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Gold processing centre found in ancient Kush (Sudan)
A team from the US University of Chicago's Oriental Institute has found more than 55 grinding stones made of granite-like gneiss along the Nile at the site of Hosh el-Geruf, about 360 kilometres north of Khartoum, Sudan. The region was also known as Nubia in ancient times and probably formed part of the ancient African kingdom of Kush.
The lake to be formed by this dam will flood about 160 kilometres of the Nile Valley in an area that had previously seen no archaeological work. "Surveys suggest that there are as many as 2,500 archaeological sites to be investigated in the area," Mr Emberling said. Fortunately, Sudanese and foreign archaeologists have been working in the area since 1996.
The area will probably be flooded next year, but the Chicago team says it hopes to return for another season of exploration. The sites studied by the team was said to "provide important new information on the ancient Kingdom of Kush," which flourished from about 2000 to 1500 BC.
"The Kingdom of Kush was unusual in that it was able to use the tools of power-military and governance - without having a system of writing, an extensive bureaucracy or numerous urban centres," Mr Emberling said. "Studying Kush helps scholars have a better idea of what statehood meant in an ancient context outside such established power centres of Egypt and Mesopotamia," he added.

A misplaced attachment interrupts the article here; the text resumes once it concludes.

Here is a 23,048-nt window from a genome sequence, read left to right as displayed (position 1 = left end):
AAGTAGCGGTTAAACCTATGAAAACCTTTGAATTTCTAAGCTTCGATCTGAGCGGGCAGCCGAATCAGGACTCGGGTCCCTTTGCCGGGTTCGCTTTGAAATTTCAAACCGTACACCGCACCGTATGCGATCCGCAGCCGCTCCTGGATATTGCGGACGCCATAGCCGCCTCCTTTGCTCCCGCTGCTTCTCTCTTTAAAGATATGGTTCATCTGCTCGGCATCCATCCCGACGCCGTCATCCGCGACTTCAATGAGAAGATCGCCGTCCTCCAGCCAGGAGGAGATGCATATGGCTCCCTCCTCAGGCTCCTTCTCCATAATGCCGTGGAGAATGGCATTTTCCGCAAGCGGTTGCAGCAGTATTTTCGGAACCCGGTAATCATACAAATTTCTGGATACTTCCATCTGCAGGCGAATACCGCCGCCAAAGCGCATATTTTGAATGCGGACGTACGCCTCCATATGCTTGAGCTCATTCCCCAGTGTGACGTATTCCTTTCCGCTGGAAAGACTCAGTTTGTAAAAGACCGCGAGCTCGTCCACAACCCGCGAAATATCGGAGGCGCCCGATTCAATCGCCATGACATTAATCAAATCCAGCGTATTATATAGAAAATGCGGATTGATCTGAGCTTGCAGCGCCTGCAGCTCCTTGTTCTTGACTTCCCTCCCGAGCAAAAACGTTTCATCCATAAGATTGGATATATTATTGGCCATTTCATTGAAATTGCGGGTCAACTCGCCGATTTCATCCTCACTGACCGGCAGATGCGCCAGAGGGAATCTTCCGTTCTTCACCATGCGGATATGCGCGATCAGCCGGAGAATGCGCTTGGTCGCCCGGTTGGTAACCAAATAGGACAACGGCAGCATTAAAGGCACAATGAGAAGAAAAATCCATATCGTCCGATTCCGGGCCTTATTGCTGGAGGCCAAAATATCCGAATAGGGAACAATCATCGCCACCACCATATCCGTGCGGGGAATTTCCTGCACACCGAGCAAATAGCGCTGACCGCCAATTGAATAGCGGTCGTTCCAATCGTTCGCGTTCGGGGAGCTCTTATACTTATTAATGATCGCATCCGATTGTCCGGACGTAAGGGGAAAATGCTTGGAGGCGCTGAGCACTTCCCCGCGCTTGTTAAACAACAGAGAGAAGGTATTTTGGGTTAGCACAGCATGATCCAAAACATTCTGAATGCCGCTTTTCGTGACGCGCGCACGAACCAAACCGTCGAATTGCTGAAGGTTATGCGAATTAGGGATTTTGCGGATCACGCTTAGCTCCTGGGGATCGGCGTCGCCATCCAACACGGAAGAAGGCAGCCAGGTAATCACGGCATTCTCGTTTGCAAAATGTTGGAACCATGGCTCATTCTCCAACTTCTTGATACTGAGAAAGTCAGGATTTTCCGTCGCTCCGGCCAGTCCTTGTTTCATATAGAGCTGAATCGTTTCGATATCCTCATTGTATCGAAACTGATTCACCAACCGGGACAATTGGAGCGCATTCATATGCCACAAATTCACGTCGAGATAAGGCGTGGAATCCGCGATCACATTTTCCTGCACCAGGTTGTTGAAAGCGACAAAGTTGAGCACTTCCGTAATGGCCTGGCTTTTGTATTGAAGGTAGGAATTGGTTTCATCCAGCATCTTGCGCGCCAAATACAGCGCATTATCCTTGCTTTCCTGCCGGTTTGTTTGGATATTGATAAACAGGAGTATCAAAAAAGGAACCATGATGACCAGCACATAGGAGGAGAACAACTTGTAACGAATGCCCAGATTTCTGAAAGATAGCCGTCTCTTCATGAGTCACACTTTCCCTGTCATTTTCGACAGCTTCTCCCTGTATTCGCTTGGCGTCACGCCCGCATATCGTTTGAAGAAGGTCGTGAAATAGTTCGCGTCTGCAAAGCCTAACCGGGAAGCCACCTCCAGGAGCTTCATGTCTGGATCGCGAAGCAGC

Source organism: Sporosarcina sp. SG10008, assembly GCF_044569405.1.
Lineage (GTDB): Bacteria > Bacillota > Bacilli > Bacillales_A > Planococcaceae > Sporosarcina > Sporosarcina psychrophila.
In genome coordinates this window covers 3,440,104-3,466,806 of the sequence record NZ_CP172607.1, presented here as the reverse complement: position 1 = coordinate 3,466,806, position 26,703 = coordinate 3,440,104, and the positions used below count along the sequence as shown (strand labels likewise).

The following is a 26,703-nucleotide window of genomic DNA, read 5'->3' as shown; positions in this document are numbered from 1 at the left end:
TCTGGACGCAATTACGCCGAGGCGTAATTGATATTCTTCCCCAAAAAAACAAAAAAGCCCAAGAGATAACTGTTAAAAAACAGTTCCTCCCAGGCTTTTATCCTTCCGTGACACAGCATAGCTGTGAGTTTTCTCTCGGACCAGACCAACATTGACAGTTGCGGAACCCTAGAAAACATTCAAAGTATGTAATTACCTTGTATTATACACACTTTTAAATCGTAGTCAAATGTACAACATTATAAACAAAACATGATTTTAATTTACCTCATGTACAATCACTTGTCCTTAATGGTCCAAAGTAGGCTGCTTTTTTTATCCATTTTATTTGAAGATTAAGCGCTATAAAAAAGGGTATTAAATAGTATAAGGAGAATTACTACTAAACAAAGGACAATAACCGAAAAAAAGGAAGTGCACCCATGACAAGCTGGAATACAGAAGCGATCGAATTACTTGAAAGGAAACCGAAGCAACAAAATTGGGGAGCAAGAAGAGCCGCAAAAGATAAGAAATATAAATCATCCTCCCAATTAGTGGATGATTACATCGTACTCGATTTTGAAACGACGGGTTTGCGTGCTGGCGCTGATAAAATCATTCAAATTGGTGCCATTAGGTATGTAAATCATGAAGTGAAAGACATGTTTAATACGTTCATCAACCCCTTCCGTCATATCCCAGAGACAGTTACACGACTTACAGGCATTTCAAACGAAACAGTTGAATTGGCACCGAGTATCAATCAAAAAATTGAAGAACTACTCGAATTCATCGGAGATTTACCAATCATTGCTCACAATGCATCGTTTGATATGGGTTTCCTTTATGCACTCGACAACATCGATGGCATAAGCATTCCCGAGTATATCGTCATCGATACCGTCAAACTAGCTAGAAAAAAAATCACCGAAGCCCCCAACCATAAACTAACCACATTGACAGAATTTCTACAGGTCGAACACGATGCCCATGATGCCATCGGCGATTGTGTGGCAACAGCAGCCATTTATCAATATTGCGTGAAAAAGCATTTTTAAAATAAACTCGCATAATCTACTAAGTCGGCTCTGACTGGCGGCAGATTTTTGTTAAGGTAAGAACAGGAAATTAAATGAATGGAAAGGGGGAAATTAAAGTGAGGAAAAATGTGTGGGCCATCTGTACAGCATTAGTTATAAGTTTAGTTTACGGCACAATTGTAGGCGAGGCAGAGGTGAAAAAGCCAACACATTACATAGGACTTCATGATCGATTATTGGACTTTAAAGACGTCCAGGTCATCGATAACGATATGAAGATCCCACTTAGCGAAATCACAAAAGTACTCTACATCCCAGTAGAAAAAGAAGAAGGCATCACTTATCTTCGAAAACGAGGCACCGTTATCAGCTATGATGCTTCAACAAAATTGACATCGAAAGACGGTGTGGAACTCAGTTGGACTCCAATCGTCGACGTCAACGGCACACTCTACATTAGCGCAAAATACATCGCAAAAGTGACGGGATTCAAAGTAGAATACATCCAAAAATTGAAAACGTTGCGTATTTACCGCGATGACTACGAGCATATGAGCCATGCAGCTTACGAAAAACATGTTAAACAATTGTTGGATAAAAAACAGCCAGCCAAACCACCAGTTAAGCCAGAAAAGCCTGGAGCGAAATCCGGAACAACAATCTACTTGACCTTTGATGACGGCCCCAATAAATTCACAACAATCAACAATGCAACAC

Among the artefacts found in burials nearby at the site al-Widay were pottery vessels that appear to have been made in the centre of the kingdom, a city called Kerma, some 360 kilometres downstream.
The graves for the cemetery, which were for elite members of the community, included 90 closely-packed, roughly constructed stone circles covered shafts that were circular and lined with stones, a feature noted in the so-called Pan Graves of Lower Nubia and Egypt during the Second Intermediate Period, about 1700 BC., said Mr Emberling. "These, and the broad-bottomed black-topped cups they contained, are generally assigned to the Medjay, people of the Eastern Desert, who at times served as soldiers and police in Egypt."
"A few of the tombs had the rectangular shafts of the later Classic Kerma burials, graceful tulip-shaped beakers and jars of Kerma type and even imported vessels from Egypt, as well as scarabs and faience and carnelian beads, and there were even several beds or biers," he said.
"Finds of Kerma material at the Fourth Cataract was one of the major surprises of the salvage effort and suggests the leaders of Kush were able to expand their influence much further than was previously known, possibly including as much as 1,200 kilometres along the banks of the Nile," added Mr Williams.
By staff writer
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